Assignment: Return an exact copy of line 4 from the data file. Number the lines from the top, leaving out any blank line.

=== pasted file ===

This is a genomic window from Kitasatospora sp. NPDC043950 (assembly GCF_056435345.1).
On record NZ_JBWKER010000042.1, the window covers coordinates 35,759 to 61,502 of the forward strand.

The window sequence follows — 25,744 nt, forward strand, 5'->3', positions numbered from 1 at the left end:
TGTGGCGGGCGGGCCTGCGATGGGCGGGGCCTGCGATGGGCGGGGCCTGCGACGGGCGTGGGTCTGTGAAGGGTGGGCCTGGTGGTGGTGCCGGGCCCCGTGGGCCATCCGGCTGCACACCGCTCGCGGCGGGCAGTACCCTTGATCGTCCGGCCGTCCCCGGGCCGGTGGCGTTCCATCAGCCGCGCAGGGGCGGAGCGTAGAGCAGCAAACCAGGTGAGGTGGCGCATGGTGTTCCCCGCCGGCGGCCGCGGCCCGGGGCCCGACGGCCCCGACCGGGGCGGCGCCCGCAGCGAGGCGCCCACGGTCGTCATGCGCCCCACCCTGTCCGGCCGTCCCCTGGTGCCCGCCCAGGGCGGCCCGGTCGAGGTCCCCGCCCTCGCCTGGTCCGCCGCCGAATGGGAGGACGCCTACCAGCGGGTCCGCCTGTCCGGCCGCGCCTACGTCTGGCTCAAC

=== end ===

TGTGGCGGGCGGGCCTGCGATGGGCGGGGCCTGCGATGGGCGGGGCCTGCGACGGGCGTGGGTCTGTGAAGGGTGGGCCTGGTGGTGGTGCCGGGCCCCGTGGGCCATCCGGCTGCACACCGCTCGCGGCGGGCAGTACCCTTGATCGTCCGGCCGTCCCCGGGCCGGTGGCGTTCCATCAGCCGCGCAGGGGCGGAGCGTAGAGCAGCAAACCAGGTGAGGTGGCGCATGGTGTTCCCCGCCGGCGGCCGCGGCCCGGGGCCCGACGGCCCCGACCGGGGCGGCGCCCGCAGCGAGGCGCCCACGGTCGTCATGCGCCCCACCCTGTCCGGCCGTCCCCTGGTGCCCGCCCAGGGCGGCCCGGTCGAGGTCCCCGCCCTCGCCTGGTCCGCCGCCGAATGGGAGGACGCCTACCAGCGGGTCCGCCTGTCCGGCCGCGCCTACGTCTGGCTCAAC